Robert William Service’s poetry always seemed to carry a somewhat different perspective to it. In fact, he preferred not to refer to his poems as such, referring to them as “verses” instead, as he felt it was a more accurate description of the works he created. The Lark, one of his works born from his experience in the First World War, and dedicated to the memory of his late brother, Lieutenant Albert Service, stands out from the many other war-torn verses Service created to mark this time. It was first published in Service’s war-inspired volume, Rhymes of a Red Cross Man in 1916. The Lark shows a different side of the war, and a different side to the soldiers typically depicted in stories concerning it, Service’s included.
The Lark Analysis
From wrath-red dawn to wrath-red dawn,
The guns have brayed without abate;
And now the sick sun looks upon
The bleared, blood-boltered fields of hate
As if it loathed to rise again.
How strange the hush! Yet sudden, hark!
From yon down-trodden gold of grain,
The leaping rapture of a lark.
The highly imagery-infused first verse of the poem paints a powerful — and very red — picture for the reader, describing in the first line how days blend together in shades of red; the red of the rising sun, and undoubtedly the red of bloodshed as well. The dawn is personified, and described as being angry. The sense given by these lines is one that suggests that nature itself abhors the atrocities being committed on its soil, and the sun itself would rather not rise in the morning and have to shed light on the war. The light is red, the fields are red, and even the hate is described as being somewhat red. For the narrator, war is clearly all that exists in the world; this first verse describes only the unceasing firing of guns and the “fields of hate” on which they fire.
All of this changes when, during a moment of silence, a lark appears on one of the few unspoiled elements of nature in the scene, and begins to sing rapturously — euphorically. The use of the word “rapture” is so heavily out of place in the lines that precede the last one that it is easy to understand the feelings the narrator might suddenly feel when a gloriously blissful song breaks through the morning’s dose of death and decay.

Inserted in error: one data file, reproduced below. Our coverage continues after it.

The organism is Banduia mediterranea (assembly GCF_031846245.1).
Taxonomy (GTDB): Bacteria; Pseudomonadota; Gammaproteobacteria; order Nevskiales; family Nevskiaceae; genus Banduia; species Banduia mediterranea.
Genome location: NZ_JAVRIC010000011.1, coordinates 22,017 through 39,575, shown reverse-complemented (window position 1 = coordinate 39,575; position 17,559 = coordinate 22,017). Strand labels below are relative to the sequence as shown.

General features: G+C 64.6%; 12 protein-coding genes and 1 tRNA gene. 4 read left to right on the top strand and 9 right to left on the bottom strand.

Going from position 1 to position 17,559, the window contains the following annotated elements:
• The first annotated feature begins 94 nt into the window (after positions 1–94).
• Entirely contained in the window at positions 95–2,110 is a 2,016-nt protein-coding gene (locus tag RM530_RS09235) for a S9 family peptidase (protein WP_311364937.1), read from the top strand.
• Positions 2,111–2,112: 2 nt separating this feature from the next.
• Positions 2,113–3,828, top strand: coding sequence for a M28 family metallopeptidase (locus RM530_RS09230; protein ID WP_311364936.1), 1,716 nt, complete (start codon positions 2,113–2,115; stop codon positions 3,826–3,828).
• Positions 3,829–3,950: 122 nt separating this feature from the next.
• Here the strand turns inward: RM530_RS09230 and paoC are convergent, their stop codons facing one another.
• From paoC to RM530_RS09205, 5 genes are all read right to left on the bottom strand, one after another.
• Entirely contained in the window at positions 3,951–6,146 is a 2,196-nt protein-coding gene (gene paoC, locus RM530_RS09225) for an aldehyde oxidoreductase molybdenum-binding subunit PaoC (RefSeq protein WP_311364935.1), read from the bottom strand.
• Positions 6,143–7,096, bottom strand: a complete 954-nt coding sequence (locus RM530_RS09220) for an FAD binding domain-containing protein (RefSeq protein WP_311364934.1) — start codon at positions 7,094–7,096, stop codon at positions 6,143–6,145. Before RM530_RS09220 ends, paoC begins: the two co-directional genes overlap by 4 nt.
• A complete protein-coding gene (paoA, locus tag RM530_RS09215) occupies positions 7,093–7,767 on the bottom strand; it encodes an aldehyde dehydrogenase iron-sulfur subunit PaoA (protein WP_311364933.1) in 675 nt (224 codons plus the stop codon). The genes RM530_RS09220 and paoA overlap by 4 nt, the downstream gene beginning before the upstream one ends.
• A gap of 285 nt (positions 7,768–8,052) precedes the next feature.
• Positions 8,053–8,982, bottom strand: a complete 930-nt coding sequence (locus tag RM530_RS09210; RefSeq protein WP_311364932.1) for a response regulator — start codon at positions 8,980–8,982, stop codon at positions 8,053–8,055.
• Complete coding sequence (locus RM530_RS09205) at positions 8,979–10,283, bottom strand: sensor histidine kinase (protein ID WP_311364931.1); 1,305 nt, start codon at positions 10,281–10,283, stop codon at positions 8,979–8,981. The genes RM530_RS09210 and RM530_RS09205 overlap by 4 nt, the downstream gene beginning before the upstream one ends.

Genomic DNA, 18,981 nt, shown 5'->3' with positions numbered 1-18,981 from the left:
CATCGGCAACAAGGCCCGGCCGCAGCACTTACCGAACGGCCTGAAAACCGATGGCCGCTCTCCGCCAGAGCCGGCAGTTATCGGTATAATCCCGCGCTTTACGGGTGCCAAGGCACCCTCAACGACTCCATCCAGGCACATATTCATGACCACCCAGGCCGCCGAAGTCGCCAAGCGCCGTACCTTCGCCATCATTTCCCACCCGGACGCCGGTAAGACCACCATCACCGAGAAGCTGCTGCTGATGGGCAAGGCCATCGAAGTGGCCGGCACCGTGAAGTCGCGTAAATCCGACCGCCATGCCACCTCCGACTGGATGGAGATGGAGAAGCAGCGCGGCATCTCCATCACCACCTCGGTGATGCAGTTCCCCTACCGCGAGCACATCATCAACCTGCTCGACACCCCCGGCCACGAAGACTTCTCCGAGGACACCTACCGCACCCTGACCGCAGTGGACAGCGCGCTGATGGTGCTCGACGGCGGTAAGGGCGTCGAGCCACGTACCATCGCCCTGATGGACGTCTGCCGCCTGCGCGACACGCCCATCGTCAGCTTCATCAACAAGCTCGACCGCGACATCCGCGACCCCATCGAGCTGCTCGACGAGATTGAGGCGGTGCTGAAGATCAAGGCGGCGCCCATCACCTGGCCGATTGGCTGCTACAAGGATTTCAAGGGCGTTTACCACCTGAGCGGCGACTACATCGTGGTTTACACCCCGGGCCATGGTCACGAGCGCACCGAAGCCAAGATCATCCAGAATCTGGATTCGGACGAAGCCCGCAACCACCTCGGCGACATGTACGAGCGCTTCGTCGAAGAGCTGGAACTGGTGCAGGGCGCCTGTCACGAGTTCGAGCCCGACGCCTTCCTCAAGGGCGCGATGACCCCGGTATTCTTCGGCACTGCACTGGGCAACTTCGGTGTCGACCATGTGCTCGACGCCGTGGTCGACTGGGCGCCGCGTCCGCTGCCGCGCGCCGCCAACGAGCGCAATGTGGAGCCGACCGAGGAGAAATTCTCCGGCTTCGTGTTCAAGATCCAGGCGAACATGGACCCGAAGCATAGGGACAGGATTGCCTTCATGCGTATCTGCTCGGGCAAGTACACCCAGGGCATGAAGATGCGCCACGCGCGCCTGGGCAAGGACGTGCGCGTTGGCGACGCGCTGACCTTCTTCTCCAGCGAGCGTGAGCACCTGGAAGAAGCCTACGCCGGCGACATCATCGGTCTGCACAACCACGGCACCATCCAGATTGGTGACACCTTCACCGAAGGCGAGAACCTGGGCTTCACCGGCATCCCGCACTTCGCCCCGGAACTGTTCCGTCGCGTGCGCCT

The structure followed in this first verse remains consistent throughout the poem — each verse is eight lines long, each line is eight syllables long, and the last work of each line rhymes with the last word on the second line afterwards (AABB). This is a common, simple approach to verse that results in a consistent, easy-to-read poem for the reader.
A fusillade of melody,
That sprays us from yon trench of sky;
A new amazing enemy
We cannot silence though we try;
A battery on radiant wings,
That from yon gap of golden fleece
Hurls at us hopes of such strange things
As joy and home and love and peace.
The beginning of the second verse — “A ‘fusillade’ of melody” — does an excellent job at describing the narrators immediate reaction to the bird’s song. “Fusillade” is a word used to describe a rapidly sent barrage of missile or gunfire, and is a word that would be a common one on the battlefield. Soldiers such as the narrator would consider a fusillade to be a harbinger of death, something to be avoided at all costs, and to constantly be prepared for. The choice of words that follows is very intentional — the “spray” of melody from the “trench” of sky are war-based imageries. The instinct of each soldier is to regard the lark as an enemy, and this enemy relentlessly sends forth its song, which the soldiers regard as a “strange thing,” as it contains within it undertones of “joy,” “love,” “home,” and “peace.” To the soldiers, war is the only thing in the world; the song of the lark is meaningless and confusing to them.
Pure heart of song! do you not know
That we are making earth a hell?
Or is it that you try to show
Life still is joy and all is well?
Brave little wings! Ah, not in vain
You beat into that bit of blue:
Lo! we who pant in war’s red rain
Lift shining eyes, see Heaven too.
In this verse, the narrator actually becomes seemingly angry with the bird, asking if it is actually doesn’t realize that it has no place in the world the war is creating. He ponders at the meaning of the song — does the bird not realize that the soldiers are fighting a war? Is it that the bird wants to express that there is still goodness in the world? Whatever the cause of the bird’s song, the narrator realizes that it is not yet in vain. When they look up to see the bird, they see its eyes, and for a moment, see the world as the bird does, and its song takes on meaning. There is repetition of the “red” imagery, as the narrator states they can see through the haze of red, of blood, of dawn, and are now perceiving a sense of Heaven, a brief reprise of the sense of joy, home, hope, and peace so perfectly encapsulated in the rapture of a lark.
For Robert Service, and many people like him, World War One became the entirety of the world. It was all-encompassing, and the horror, the red described by the narrator here, was so awful and powerful that it is difficult to describe in words over a century later. What is certain is that the reminder of a world outside, so nicely portrayed through the lark in the poem, was exactly as described by Service here — it was a reminder of Heaven, a vision of peace and home and joy waiting for each person outside of the atrocities they needed to survive. The sentiment expressed in The Lark may well be one of the purest forms of hope, the kind that survives and surpasses anything in the world, no matter how dark, no matter how wretched, and no matter how red.